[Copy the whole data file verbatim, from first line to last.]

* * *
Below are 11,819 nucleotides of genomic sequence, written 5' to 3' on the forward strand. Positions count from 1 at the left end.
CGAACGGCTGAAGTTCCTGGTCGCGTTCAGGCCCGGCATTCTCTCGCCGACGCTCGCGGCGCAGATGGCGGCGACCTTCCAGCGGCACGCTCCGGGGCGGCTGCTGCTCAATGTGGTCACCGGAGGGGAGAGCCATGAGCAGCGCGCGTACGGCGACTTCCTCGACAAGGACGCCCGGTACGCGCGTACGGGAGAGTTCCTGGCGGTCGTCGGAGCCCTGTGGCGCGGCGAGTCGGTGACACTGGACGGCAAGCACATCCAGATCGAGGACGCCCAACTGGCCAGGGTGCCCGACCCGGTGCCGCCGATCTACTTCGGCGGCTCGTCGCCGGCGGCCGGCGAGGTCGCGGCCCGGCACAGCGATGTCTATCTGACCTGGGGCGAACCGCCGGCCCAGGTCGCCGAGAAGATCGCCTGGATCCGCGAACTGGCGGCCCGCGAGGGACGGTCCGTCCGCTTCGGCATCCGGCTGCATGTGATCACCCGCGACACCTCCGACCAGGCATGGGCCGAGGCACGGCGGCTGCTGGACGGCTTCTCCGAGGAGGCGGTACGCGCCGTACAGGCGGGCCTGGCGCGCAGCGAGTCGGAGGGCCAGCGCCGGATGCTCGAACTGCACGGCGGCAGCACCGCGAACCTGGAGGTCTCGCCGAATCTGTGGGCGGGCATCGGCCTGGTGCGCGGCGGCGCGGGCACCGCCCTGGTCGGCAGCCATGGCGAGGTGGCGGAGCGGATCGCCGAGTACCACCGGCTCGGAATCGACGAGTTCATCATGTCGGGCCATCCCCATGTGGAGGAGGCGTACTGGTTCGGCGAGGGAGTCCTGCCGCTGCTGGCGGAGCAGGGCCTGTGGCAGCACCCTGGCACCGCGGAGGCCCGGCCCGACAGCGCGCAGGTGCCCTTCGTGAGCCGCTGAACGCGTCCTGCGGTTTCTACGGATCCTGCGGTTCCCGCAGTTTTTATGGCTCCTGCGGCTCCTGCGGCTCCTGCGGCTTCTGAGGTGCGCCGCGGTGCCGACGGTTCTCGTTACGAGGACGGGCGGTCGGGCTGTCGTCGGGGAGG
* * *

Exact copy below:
Below are 11,819 nucleotides of genomic sequence, written 5' to 3' on the forward strand. Positions count from 1 at the left end.
CGAACGGCTGAAGTTCCTGGTCGCGTTCAGGCCCGGCATTCTCTCGCCGACGCTCGCGGCGCAGATGGCGGCGACCTTCCAGCGGCACGCTCCGGGGCGGCTGCTGCTCAATGTGGTCACCGGAGGGGAGAGCCATGAGCAGCGCGCGTACGGCGACTTCCTCGACAAGGACGCCCGGTACGCGCGTACGGGAGAGTTCCTGGCGGTCGTCGGAGCCCTGTGGCGCGGCGAGTCGGTGACACTGGACGGCAAGCACATCCAGATCGAGGACGCCCAACTGGCCAGGGTGCCCGACCCGGTGCCGCCGATCTACTTCGGCGGCTCGTCGCCGGCGGCCGGCGAGGTCGCGGCCCGGCACAGCGATGTCTATCTGACCTGGGGCGAACCGCCGGCCCAGGTCGCCGAGAAGATCGCCTGGATCCGCGAACTGGCGGCCCGCGAGGGACGGTCCGTCCGCTTCGGCATCCGGCTGCATGTGATCACCCGCGACACCTCCGACCAGGCATGGGCCGAGGCACGGCGGCTGCTGGACGGCTTCTCCGAGGAGGCGGTACGCGCCGTACAGGCGGGCCTGGCGCGCAGCGAGTCGGAGGGCCAGCGCCGGATGCTCGAACTGCACGGCGGCAGCACCGCGAACCTGGAGGTCTCGCCGAATCTGTGGGCGGGCATCGGCCTGGTGCGCGGCGGCGCGGGCACCGCCCTGGTCGGCAGCCATGGCGAGGTGGCGGAGCGGATCGCCGAGTACCACCGGCTCGGAATCGACGAGTTCATCATGTCGGGCCATCCCCATGTGGAGGAGGCGTACTGGTTCGGCGAGGGAGTCCTGCCGCTGCTGGCGGAGCAGGGCCTGTGGCAGCACCCTGGCACCGCGGAGGCCCGGCCCGACAGCGCGCAGGTGCCCTTCGTGAGCCGCTGAACGCGTCCTGCGGTTTCTACGGATCCTGCGGTTCCCGCAGTTTTTATGGCTCCTGCGGCTCCTGCGGCTCCTGCGGCTTCTGAGGTGCGCCGCGGTGCCGACGGTTCTCGTTACGAGGACGGGCGGTCGGGCTGTCGTCGGGGAGG